Updated KYC requirement for directors, deadline August 31, 2018
The Ministry of Corporate Affairs (MCA) has amended the filing requirements relating to director identification numbers (DIN) and issued these under the Companies (Appointment and Qualification of Directors) fourth amendment Rules, 2018 (KYC Rules). DIN is a number allotted by the central government of India to any individual, intending to be appointed as director or to any existing director of a company, for the purpose of his identification as a director of that company, and also includes the designated partnership identification number for LLPs.
The KYC Rules impose a deadline of 31st August 2018 for submission of KYC details for those directors who already have a DIN as at 31 March 2018. The KYC details need to be submitted in an e-form available on the MCA website (KYC Form).
Going forward all directors (who are individuals) with an allotted DIN on 31st March of a financial year would be required to submit their details in the KYC Form to the MCA on or before 30th April of the next financial year.
The KYC Form requires a director to provide extensive personal details, and their personal mobile number, digital signatures and certified copies of their passports to enable submission of the form electronically. Failing to meet the submission deadline may lead to a directors’ DIN being deactivated by the authorities (this can be reactivated by the director upon payment of a late filing fee of Rs.5,000).
Declaration of significant beneficial ownership in Indian companies, deadline September 13, 2018
On 13 June 2018, the MCA issued the Companies (Significant Beneficial Owners) Rules, 2018 (SBO Rules) which amend section 90 of the Indian Companies Act 2013 (Act) relating to the investigation of beneficial ownership of shares. Indian companies are required to maintain a register of significant beneficial owners (SBO) and file a return with India’s registrar of companies to furnish details about their SBOs. The SBO filing requirements are akin to the people with significant control (PSC) regime in the UK, except that the SBO thresholds for being identified as significant holders has been set at 10% of a members’ holding (as opposed to 25% in the UK for a PSC).
A beneficial holding by a person in a company may arise directly, indirectly through any contract or arrangement with the company, or as a right of entitlement to exercise rights attached to shares or receive dividends or distributions with respect to shares. Under section 89 of the Act, members already have an obligation to make a declaration in respect of the beneficial interest in any shares of the company where the member whose name is entered in the register of members does not hold the beneficial interest in such shares.
A SBO is any individual whose name is not entered in the register of members, but who either alone or jointly with other person(s) (including trusts resident outside India) holds not less than 10% of the share capital of the company, or directly or indirectly exercises control or significant influence over the company. Where shareholders are partnership firms or trusts (through trustee), the SBO would be the person(s) or beneficiaries with not less than a 10% interest in the entitlement to profits of partnership, or any other natural person exercising ultimate effective control over the trust through a chain of control or ownership. If no natural persons are identifiable as SBOs then the person holding the position of senior managing official (such as a director) of the company (required to make the filing) would be the SBO.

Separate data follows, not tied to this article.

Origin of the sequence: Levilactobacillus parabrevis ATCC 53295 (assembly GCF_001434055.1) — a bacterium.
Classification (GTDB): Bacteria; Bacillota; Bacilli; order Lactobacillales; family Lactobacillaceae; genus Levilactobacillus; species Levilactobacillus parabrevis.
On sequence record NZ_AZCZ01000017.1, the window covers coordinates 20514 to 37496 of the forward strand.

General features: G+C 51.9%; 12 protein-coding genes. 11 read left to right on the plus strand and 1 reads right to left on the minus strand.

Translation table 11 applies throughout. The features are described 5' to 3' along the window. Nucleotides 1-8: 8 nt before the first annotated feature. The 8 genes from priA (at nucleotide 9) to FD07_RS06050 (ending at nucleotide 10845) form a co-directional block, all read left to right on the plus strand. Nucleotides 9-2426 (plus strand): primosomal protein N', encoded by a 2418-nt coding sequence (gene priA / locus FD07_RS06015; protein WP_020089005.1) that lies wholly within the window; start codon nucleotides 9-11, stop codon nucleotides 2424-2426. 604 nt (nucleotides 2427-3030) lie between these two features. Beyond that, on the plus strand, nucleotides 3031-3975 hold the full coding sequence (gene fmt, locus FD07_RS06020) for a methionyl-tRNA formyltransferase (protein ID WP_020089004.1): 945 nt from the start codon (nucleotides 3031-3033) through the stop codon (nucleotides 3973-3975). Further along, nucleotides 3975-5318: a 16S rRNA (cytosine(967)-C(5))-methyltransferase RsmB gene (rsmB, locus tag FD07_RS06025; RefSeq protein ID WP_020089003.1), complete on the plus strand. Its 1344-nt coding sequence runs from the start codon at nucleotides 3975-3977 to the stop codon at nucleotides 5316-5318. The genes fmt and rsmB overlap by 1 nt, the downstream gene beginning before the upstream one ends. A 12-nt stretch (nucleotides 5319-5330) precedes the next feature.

Under the SBO Rules the requirement to make a declaration has been imposed on both the company and each individual SBO. Therefore, any Indian company is required to give notice to any person whom it has reason to believe is a SBO (or has been a SBO in the preceding three years) in a prescribed form (Form No. BEN-4) requiring the relevant person to provide relevant details. Regardless of whether a company has sought disclosure from SBOs, a person who has a certain degree of control over an Indian company (to match the 10% thresholds described above) is also required to declare to the company various details regarding their interest in a prescribed form (Form No. BEN-1), details such as reasons for not registering shares in their name, or direct/indirect percentage of voting rights etc.
Individuals who are currently SBOs in an Indian company must ensure compliance with the SBO Rules prior to 13 September 2018, and the creation of new SBOs or changes to a SBOs holding must be declared within 30 days from the relevant event. Therefore, timely compliance with the SBO Rules is advisable to avoid fines or court proceedings (initiated by the company) for restrictions or suspension of rights attached to the shares.
The SBO Rules do not apply to companies or body corporates which are pooled investment vehicles or investment funds regulated under the SEBI Act (such as mutual funds, REITs etc.)
A copy of the SBO Rules and requisite forms can be found here.